Zuma must step down, says former ANC youth leader Lamola
Ronald Lamola, a former deputy president of the ANC Youth League, says the ANC needs to do away with President Jacob Zuma, be decisive in its economic policies and make way for young leaders.
Lamola has publicly called for Zuma to step down as party leader. Although he is unapologetic about being an ANC member, which he has been since the age of 14, Lamola says his loyalty to the movement does not blind him to the truth. He believes the ANC needs to recultivate the values of its former leaders.
“We need to return to the ANC of OR Tambo, who was an embodiment of the movement – he subscribed to its values of selfless leadership, which were not rooted in self-enrichment.”
This is not the first time the 31-year-old lawyer has spoken out against Zuma. In the run-up to the ANC’s 2012 elective conference in Mangaung, Lamola supported Kgalema Motlanthe for the party presidency, saying the ANC needed to refresh its leadership.
Yet after Zuma was re-elected, Lamola said he respected the decision of the party and would support his presidency. Now, after lying low for some time, he says he can no longer keep quiet.
“It was only fair that the leadership was given a chance after Mangaung, but since then we [the ANC] have been limping from one disaster to another. It was Marikana, Nkandla and then the Guptas’ Waterkloof landing [of a private plane at an air force base] – any rational person will say that we can’t continue in this tragedy.”
Although the bookshelf in his Pretoria office is empty, Lamola has a keen interest in contemporary political literature. One of the books he read recently was The Super-Afrikaners: Inside the Afrikaner Broederbond by Ivor Wilkins and Hans Strydom, which he says opened his eyes to how “well organised” Afrikaners were and how they used that attribute to rise to power.
“The Broederbond was clear in what they wanted to stand for – that is the kind of political will that is needed. We [the ANC] cannot continue to flip-flop on economic policies, land expropriation and what is the national identity we want for ourselves.”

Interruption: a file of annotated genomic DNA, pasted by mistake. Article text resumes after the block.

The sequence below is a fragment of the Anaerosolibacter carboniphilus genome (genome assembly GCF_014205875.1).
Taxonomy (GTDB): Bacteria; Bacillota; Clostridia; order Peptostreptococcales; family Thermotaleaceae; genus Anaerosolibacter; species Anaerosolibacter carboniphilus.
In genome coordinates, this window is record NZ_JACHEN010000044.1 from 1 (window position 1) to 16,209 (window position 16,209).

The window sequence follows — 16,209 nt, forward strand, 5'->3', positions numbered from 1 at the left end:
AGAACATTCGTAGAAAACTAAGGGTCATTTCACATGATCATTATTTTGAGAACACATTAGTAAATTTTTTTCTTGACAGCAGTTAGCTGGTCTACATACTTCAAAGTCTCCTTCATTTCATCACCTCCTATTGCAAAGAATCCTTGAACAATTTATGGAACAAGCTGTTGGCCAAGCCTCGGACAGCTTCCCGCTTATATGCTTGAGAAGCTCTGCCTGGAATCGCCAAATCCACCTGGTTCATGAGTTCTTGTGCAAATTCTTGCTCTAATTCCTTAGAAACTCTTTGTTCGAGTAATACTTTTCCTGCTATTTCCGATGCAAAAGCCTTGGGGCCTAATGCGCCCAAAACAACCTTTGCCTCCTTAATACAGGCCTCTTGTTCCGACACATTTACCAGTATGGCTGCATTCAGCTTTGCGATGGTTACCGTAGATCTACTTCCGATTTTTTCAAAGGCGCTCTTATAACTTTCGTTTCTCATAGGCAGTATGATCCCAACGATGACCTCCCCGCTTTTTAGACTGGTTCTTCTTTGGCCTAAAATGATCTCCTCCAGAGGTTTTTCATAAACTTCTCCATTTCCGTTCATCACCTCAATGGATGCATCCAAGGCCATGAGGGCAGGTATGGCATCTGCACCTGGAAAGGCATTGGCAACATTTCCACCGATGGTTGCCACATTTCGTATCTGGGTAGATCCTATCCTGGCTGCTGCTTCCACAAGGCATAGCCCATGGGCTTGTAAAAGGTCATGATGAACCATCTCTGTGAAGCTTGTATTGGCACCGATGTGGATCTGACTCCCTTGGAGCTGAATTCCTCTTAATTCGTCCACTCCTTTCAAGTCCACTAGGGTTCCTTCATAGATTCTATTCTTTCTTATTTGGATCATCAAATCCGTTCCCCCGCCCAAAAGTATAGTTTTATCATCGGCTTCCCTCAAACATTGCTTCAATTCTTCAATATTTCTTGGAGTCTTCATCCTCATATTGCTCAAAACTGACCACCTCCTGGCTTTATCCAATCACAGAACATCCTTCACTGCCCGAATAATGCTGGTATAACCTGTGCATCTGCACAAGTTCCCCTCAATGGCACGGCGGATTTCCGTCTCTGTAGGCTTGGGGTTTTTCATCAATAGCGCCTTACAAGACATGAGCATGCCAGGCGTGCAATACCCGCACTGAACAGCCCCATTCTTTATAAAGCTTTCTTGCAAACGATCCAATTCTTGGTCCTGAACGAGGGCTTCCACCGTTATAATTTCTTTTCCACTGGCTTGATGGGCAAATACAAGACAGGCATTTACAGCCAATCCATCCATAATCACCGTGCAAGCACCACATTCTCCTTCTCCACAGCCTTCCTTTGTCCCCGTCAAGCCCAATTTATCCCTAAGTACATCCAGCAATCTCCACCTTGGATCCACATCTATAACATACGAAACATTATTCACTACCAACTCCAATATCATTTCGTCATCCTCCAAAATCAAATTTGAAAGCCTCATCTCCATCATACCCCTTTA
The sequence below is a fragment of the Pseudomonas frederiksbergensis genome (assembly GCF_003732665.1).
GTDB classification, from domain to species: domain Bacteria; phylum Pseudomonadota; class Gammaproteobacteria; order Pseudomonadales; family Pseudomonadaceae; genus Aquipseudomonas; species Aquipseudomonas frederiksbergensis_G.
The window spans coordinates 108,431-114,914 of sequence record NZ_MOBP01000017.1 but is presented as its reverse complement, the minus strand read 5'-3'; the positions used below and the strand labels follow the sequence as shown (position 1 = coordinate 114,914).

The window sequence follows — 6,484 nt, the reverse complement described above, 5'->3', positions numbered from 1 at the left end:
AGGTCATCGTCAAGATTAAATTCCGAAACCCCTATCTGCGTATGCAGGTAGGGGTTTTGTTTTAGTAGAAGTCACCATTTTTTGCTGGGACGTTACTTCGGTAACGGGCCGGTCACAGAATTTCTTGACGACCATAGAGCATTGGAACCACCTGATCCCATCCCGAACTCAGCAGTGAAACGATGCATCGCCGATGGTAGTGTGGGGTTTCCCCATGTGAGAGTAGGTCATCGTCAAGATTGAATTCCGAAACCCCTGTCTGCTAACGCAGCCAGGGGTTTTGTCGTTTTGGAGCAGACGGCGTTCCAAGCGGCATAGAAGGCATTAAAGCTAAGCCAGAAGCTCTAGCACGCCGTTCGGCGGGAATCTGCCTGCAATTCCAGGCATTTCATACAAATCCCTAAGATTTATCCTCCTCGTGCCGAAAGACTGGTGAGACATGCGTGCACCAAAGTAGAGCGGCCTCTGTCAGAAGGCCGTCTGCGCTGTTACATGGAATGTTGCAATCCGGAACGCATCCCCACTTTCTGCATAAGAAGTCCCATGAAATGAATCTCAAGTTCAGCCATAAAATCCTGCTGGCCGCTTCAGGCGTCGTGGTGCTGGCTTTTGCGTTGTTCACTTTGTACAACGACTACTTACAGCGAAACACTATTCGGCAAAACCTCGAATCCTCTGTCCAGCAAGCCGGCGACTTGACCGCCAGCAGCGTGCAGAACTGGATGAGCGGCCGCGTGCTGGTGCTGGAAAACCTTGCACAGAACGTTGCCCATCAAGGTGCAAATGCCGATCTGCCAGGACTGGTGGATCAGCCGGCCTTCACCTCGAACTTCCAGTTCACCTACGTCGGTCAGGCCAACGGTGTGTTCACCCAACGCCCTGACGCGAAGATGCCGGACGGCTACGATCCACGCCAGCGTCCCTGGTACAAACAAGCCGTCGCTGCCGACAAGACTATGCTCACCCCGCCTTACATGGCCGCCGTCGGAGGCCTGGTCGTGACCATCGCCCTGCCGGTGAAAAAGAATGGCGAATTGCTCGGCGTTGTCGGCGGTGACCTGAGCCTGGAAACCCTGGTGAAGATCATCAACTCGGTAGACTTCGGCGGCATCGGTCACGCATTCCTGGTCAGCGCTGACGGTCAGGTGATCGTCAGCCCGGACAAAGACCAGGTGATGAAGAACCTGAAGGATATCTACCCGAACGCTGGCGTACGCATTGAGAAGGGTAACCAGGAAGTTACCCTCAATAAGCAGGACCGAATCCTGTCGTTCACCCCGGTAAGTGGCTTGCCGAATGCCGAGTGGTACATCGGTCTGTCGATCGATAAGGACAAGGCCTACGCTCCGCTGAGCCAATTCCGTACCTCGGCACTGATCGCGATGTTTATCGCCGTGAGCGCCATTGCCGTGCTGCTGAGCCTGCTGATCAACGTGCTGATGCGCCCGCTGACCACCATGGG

Lamola says the ANC needs to be aggressive and clear in its economic policy in response to the widening inequality gap in South Africa – a policy, he believes, that is the main reason black people have continued to vote for the ANC. He believes the ANC will do well in the upcoming local government elections – Zuma notwithstanding – because of that single issue.
“The majority of black people know that the only weapon they have to advance their economic freedom is the ANC. They can’t go to the DA [Democratic Alliance] – maybe they can go to the EFF [Economic Freedom Fighters], but their policies have not been tried and tested like those of the ANC.”
Lamola is slightly apprehensive about going into details of the internal drive to oust Zuma, but says there are many more ANC members who are unhappy with him and they are slowly mobilising to ensure that the integrity of the party does not suffer for much longer.
The biggest problem with the ANC, according to him, is the “recycling of leadership” and patronage. “The youth of the ANC must rise up and take responsibility. The movement needs a new lease of leadership that can breathe fresh air [into the party] as well as be bold and decisive. That can only come from a new generation.”
Lamola believes that when Zuma leaves office, others of his generation should also depart, because that is the only way to renew the party.
“We are grateful for what the older generation did for the movement and the country, but they must not destroy what they went to exile and to prison for – they must give space to the new generation. Young people must also not expect leadership to be handed to them on a silver platter – they must fight for their place and not be destroyed by patronage.”